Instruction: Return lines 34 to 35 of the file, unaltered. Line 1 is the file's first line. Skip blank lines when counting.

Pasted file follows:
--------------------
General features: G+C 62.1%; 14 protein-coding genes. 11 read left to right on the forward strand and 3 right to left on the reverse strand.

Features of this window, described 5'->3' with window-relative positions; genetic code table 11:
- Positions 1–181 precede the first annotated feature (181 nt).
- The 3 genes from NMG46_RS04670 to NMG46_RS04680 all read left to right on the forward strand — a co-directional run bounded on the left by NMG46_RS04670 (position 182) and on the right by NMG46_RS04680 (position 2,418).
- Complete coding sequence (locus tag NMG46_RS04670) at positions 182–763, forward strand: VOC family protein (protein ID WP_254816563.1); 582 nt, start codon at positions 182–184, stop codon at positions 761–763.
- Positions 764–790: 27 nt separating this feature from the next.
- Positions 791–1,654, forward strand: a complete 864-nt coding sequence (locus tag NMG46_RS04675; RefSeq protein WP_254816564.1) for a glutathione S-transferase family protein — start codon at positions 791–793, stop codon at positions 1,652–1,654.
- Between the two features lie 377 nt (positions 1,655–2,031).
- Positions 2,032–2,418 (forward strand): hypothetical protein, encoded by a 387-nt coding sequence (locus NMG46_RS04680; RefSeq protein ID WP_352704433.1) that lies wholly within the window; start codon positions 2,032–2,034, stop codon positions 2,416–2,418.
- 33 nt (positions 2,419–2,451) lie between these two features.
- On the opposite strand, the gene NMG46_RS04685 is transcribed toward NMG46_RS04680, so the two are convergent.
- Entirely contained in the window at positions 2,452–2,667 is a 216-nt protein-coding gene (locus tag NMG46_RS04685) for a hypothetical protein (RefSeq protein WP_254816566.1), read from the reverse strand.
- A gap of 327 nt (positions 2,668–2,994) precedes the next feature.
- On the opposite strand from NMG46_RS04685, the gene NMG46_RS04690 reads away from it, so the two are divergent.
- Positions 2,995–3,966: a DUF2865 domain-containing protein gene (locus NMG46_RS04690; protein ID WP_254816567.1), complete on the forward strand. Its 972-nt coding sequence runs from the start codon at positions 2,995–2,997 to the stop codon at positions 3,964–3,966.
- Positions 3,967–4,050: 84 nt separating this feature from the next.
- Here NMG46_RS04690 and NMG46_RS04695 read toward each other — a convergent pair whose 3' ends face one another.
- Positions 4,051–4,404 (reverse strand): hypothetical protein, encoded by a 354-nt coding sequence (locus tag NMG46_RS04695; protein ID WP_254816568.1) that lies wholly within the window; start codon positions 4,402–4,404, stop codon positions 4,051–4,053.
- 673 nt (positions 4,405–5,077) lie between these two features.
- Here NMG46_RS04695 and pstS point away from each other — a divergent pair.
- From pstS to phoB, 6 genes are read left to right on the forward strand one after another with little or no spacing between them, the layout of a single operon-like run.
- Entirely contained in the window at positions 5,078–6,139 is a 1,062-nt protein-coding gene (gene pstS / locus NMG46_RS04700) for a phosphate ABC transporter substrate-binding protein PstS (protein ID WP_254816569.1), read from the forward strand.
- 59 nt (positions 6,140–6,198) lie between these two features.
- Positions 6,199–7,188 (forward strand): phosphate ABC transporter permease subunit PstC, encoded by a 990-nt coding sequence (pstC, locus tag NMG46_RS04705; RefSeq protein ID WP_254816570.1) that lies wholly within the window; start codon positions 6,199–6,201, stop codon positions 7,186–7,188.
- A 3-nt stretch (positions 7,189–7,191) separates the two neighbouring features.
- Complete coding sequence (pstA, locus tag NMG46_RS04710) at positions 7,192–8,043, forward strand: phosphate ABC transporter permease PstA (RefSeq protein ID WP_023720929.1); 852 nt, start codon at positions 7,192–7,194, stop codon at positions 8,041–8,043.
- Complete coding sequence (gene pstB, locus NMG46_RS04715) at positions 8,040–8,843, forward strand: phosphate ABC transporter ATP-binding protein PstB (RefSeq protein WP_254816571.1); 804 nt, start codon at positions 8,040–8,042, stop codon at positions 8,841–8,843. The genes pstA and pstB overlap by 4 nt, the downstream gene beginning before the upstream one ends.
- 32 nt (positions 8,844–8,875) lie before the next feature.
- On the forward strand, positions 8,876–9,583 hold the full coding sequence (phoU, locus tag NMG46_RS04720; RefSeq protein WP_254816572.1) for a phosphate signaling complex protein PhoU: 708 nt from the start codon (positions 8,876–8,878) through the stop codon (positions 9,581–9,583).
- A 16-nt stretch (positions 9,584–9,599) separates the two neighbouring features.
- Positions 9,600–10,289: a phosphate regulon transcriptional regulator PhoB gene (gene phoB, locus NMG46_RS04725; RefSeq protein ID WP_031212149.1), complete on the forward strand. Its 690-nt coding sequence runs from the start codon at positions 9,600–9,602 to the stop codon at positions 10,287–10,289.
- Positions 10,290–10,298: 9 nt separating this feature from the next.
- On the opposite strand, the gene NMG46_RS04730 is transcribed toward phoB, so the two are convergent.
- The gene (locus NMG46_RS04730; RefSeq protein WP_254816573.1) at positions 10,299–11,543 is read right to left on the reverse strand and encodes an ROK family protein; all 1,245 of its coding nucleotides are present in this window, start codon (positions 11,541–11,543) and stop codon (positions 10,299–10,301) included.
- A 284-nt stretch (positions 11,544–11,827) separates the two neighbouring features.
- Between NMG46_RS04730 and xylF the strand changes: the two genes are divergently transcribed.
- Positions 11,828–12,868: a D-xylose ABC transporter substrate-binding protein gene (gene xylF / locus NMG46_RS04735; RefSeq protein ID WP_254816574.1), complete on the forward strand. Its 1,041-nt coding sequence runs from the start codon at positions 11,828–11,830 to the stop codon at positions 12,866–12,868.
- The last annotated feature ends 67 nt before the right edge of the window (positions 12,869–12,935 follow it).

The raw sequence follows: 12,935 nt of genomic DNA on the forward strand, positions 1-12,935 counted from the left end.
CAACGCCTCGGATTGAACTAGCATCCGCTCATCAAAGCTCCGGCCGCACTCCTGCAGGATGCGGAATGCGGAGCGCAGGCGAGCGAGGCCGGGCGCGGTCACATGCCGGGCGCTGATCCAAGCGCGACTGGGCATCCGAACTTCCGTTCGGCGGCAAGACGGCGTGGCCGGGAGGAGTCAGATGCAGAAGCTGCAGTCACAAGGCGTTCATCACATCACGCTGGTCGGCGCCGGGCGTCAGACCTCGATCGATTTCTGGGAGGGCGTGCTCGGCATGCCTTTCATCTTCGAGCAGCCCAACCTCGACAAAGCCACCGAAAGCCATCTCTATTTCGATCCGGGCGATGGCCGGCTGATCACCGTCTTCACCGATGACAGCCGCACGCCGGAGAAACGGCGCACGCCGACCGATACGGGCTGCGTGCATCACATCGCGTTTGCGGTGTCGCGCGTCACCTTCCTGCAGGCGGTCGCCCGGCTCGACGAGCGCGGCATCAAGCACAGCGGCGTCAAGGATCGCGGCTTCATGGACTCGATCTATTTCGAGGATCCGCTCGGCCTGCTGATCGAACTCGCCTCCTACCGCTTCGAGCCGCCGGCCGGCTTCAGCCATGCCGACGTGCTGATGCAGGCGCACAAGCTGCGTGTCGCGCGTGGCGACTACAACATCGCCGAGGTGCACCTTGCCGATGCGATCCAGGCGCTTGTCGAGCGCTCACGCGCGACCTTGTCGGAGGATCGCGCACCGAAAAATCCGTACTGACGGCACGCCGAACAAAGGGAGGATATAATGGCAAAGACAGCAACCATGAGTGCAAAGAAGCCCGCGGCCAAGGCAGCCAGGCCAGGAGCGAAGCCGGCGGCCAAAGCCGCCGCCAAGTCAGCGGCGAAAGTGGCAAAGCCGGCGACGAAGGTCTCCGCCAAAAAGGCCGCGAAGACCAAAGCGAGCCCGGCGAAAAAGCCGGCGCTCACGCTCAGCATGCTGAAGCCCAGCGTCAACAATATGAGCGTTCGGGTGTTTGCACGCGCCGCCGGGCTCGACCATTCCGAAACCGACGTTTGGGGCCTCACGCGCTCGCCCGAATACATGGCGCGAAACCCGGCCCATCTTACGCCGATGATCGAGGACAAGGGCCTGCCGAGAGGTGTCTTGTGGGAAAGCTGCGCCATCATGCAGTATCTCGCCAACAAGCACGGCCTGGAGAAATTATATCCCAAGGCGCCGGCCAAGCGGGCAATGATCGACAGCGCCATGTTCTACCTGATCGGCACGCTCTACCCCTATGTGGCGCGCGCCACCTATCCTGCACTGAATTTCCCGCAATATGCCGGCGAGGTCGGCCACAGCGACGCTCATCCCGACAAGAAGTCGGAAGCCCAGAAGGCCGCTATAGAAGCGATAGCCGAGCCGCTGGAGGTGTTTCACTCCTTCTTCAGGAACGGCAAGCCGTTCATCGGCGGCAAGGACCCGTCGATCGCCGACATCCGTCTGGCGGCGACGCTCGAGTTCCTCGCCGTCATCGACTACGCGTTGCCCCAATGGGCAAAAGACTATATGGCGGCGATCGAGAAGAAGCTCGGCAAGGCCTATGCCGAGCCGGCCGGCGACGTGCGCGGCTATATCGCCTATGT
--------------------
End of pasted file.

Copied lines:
- The gene (locus NMG46_RS04730; RefSeq protein WP_254816573.1) at positions 10,299–11,543 is read right to left on the reverse strand and encodes an ROK family protein; all 1,245 of its coding nucleotides are present in this window, start codon (positions 11,541–11,543) and stop codon (positions 10,299–10,301) included.
- A 284-nt stretch (positions 11,544–11,827) separates the two neighbouring features.